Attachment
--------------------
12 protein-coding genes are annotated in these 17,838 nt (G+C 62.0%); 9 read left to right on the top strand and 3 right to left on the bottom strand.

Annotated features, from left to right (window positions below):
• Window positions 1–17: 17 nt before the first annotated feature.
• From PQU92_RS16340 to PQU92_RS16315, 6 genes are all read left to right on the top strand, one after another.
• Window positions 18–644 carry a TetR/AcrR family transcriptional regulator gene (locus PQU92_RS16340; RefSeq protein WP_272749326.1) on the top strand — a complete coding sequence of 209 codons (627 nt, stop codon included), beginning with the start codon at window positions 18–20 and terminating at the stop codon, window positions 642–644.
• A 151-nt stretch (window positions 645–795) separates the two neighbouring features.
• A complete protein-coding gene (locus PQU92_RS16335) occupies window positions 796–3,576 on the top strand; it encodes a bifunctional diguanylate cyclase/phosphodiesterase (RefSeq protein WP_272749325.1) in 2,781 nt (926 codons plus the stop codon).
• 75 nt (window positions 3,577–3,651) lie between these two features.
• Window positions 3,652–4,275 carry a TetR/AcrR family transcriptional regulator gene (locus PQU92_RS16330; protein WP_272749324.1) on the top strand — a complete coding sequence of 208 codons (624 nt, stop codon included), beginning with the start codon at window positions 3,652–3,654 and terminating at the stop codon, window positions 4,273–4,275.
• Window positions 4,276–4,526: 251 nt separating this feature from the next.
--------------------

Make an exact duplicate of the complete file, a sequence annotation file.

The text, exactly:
12 protein-coding genes are annotated in these 17,838 nt (G+C 62.0%); 9 read left to right on the top strand and 3 right to left on the bottom strand.

Annotated features, from left to right (window positions below):
• Window positions 1–17: 17 nt before the first annotated feature.
• From PQU92_RS16340 to PQU92_RS16315, 6 genes are all read left to right on the top strand, one after another.
• Window positions 18–644 carry a TetR/AcrR family transcriptional regulator gene (locus PQU92_RS16340; RefSeq protein WP_272749326.1) on the top strand — a complete coding sequence of 209 codons (627 nt, stop codon included), beginning with the start codon at window positions 18–20 and terminating at the stop codon, window positions 642–644.
• A 151-nt stretch (window positions 645–795) separates the two neighbouring features.
• A complete protein-coding gene (locus PQU92_RS16335) occupies window positions 796–3,576 on the top strand; it encodes a bifunctional diguanylate cyclase/phosphodiesterase (RefSeq protein WP_272749325.1) in 2,781 nt (926 codons plus the stop codon).
• 75 nt (window positions 3,577–3,651) lie between these two features.
• Window positions 3,652–4,275 carry a TetR/AcrR family transcriptional regulator gene (locus PQU92_RS16330; protein WP_272749324.1) on the top strand — a complete coding sequence of 208 codons (624 nt, stop codon included), beginning with the start codon at window positions 3,652–3,654 and terminating at the stop codon, window positions 4,273–4,275.
• Window positions 4,276–4,526: 251 nt separating this feature from the next.